It's been 18 months since the Towers fell and Ground Zero came into existence. Today the people wend their way around the edge: Vesey, Church, West and Liberty streets. Some climb into a covered pedestrian bridge that extends from the Dow Jones Building on West Street to the southwest corner of the WTC site. From its windows, it's possible to look down into the pit where the Twin Towers once stood. It's a parade of the curious, tinged with a huge amount of sadness.
Like Ground Zero itself,  the border, the edges of this hallowed ground, have gone through numerous changes. Immediately after 9/11 the entire lower Manhattan was shut off. By October when I made my first visit the border was only a number of blocks around Ground Zero. But this was the time when what fenced it in had them most impact: Notes, prayers, photos tacked to the plywood fencing. Candles left on the sidewalks, people jostling to get one peek through the tiniest of cracks. Hushed silence. Lots of tears.

Fences at Ground Zero Oct. 2001

Fences at Ground Zero Oct. 2001

Fences at Ground Zero Oct. 2001
As time went on the border was moved closer to the actual area of the pit. When I went down that following December it been moved to across the street, to the west side of Broadway. It was a collection of blue wooden police horses, and wire mesh areas. The tacked on personal memorials were fewer.
As the perimeter around Ground Zero was cleaned up and the dust and debris removed from the adjacent buildings, the border was placed right close to the Pit. On a trip down in May 2002, I could actually walk up to the edge of Ground Zero, peer through the wire fence and see down into the pit, or look over to the damaged Winter Garden. Also, a 'viewing' platform had been erected.

By the September anniversary of 9/11 a  'Viewing Wall' fence was constructed along the east and south sides of the 16-acre site. It is 13-foot-high, of galvanized steel with the eastern portion along Church Street having the memorial panels. The names of the 2800 dead are listed on these black panels along with other panels that tell the history of the lower part of Manhattan and the construction and destruction of the WTC. (there is also one panel that has a lovely photograph of the Towers of Light from Spring of 2002)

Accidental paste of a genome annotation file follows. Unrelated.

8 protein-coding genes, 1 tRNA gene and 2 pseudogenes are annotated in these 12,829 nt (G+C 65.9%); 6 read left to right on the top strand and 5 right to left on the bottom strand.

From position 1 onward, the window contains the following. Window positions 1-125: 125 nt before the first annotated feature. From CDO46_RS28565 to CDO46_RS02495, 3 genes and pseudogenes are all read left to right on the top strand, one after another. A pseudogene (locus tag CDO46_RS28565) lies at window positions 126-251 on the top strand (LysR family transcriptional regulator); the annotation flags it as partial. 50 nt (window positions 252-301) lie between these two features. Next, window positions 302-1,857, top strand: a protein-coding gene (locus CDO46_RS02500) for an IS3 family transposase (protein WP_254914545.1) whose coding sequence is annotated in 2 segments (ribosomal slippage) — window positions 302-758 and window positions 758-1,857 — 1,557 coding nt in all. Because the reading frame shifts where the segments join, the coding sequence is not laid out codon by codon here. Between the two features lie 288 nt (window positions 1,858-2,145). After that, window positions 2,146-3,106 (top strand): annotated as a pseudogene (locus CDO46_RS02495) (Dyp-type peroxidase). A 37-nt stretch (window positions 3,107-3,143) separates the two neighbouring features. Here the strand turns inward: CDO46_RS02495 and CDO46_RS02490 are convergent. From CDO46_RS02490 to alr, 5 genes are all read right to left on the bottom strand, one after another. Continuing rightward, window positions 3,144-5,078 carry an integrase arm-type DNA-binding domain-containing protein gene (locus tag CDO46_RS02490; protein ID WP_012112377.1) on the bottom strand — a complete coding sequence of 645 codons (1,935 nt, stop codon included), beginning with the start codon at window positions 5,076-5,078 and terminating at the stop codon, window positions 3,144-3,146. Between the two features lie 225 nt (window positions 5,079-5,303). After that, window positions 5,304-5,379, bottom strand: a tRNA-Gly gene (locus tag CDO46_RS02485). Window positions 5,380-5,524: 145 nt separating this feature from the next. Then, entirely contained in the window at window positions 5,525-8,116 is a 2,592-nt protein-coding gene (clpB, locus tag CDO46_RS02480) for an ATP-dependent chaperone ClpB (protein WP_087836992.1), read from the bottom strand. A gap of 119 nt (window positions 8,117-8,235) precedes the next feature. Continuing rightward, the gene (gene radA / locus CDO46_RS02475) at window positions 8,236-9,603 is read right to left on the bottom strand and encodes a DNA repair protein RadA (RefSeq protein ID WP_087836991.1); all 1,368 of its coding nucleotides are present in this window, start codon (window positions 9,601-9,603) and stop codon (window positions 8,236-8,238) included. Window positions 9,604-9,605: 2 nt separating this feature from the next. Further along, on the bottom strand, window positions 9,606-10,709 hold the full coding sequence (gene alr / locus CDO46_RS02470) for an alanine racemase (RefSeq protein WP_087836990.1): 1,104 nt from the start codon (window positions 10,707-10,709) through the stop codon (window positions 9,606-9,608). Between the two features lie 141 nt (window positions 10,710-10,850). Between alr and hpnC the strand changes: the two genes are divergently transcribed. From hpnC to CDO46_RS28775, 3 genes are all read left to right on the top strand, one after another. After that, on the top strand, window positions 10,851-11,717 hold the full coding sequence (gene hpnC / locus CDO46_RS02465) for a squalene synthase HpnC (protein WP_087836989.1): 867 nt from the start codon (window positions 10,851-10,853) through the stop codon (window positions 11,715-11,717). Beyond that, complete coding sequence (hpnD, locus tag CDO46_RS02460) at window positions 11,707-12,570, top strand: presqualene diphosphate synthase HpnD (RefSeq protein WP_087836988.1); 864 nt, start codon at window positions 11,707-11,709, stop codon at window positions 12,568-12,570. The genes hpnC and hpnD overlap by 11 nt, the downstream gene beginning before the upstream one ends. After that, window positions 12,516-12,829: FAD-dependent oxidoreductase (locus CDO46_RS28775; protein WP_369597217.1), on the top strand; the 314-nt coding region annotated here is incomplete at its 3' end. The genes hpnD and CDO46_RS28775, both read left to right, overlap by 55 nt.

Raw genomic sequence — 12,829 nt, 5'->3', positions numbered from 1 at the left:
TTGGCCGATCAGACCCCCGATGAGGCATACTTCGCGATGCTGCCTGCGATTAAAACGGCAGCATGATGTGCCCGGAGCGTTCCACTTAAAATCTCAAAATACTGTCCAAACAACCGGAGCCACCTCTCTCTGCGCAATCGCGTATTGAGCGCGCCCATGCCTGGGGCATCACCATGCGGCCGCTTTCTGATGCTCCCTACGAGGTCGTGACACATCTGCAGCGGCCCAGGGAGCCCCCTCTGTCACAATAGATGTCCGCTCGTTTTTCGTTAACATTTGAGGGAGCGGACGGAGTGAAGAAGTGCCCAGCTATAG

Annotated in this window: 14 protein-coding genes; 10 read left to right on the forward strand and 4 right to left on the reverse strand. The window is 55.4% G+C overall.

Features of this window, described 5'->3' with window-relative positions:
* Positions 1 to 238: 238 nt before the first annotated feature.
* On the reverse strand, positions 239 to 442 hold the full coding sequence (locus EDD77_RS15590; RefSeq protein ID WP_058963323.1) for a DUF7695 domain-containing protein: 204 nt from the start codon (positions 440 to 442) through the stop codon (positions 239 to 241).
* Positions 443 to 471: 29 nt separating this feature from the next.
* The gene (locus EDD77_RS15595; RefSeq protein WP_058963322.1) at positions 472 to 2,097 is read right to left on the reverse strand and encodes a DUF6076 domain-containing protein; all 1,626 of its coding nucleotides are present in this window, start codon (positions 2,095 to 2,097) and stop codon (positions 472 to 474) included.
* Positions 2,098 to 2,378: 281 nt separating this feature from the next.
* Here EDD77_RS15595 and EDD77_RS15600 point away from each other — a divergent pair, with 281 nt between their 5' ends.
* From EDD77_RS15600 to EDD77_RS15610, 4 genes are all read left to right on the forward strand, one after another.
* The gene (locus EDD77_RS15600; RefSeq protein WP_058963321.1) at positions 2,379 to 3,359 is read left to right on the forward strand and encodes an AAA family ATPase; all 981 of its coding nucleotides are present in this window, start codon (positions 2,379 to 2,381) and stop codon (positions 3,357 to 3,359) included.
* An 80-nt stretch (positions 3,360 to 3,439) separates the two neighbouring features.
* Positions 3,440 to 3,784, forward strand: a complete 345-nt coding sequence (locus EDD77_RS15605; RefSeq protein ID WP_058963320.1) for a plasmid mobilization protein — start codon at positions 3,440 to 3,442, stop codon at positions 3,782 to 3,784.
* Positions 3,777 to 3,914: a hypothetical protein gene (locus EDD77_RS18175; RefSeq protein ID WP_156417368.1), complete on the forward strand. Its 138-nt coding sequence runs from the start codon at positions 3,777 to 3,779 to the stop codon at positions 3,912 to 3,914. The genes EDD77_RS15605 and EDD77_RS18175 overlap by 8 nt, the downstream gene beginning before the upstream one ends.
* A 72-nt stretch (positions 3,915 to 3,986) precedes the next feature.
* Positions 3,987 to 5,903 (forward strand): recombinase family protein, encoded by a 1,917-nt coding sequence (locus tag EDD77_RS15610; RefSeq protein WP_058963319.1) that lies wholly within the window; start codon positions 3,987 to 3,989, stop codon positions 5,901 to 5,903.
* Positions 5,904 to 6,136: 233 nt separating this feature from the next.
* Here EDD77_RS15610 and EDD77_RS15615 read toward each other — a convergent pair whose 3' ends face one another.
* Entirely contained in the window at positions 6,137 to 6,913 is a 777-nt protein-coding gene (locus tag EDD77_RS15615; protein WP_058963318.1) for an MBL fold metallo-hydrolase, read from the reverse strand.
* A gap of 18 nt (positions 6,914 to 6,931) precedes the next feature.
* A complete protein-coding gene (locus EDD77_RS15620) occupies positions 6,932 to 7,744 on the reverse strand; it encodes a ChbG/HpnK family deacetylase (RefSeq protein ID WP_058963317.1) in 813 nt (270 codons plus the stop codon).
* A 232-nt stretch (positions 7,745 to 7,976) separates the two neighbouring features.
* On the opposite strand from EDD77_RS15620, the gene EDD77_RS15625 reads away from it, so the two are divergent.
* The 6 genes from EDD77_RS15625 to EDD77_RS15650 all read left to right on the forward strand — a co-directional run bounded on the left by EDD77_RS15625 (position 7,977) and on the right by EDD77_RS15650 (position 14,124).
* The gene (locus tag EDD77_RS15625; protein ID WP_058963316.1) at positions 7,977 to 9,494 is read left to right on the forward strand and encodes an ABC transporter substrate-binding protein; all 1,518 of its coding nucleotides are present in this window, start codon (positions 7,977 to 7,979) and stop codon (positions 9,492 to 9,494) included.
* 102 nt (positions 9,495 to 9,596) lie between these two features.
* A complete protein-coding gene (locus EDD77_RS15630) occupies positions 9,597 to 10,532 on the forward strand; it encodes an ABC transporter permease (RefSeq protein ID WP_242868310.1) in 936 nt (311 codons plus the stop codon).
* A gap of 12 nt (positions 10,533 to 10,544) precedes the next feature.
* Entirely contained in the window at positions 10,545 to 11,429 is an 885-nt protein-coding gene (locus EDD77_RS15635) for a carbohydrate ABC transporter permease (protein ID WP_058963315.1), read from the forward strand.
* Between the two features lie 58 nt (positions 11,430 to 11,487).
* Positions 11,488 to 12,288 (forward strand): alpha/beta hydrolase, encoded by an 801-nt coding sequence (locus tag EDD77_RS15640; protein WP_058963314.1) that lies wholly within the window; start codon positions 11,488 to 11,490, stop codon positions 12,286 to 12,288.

Because it is a 'chain link' type fence, one can see through it and into the pit. Also a short distance away, the remnant of the North Tower in the shape of a cross is mounted just inside the fence; with wreaths and flags crowding  its base. The Port Authority of New York and New Jersey, which owns the World Trade Center site was responsible for building this memorial fence. "It is an opportunity for us to reflect on those fallen heroes. To understand the history of the site. But also to affix America's hope, New York and New Jersey's hope, for a better America," McGreevey said about it's existence. (New Jersey Gov. Jim McGreevey shares control of the Port Authority with New York Gov, Pataki.)

The border of Ground Zero will remain fenced in until whatever new is constructed on the site. But can a fence ever contain the sorrow? Can it contain the pain? Does it make it any easier to be able to look directly down into a pit that now symbolizes the end of our collective innocence? Today the wind blows across Ground Zero and through the chain link fence. Caressing the onlookers faces, you can almost hear it whisper "Do not forget".


Perimeter at Ground Zero May 2002


Viewing Wall Jan 2003

Plaque reads: The Heroes of September 11, 2001

Viewing Wall Jan 2003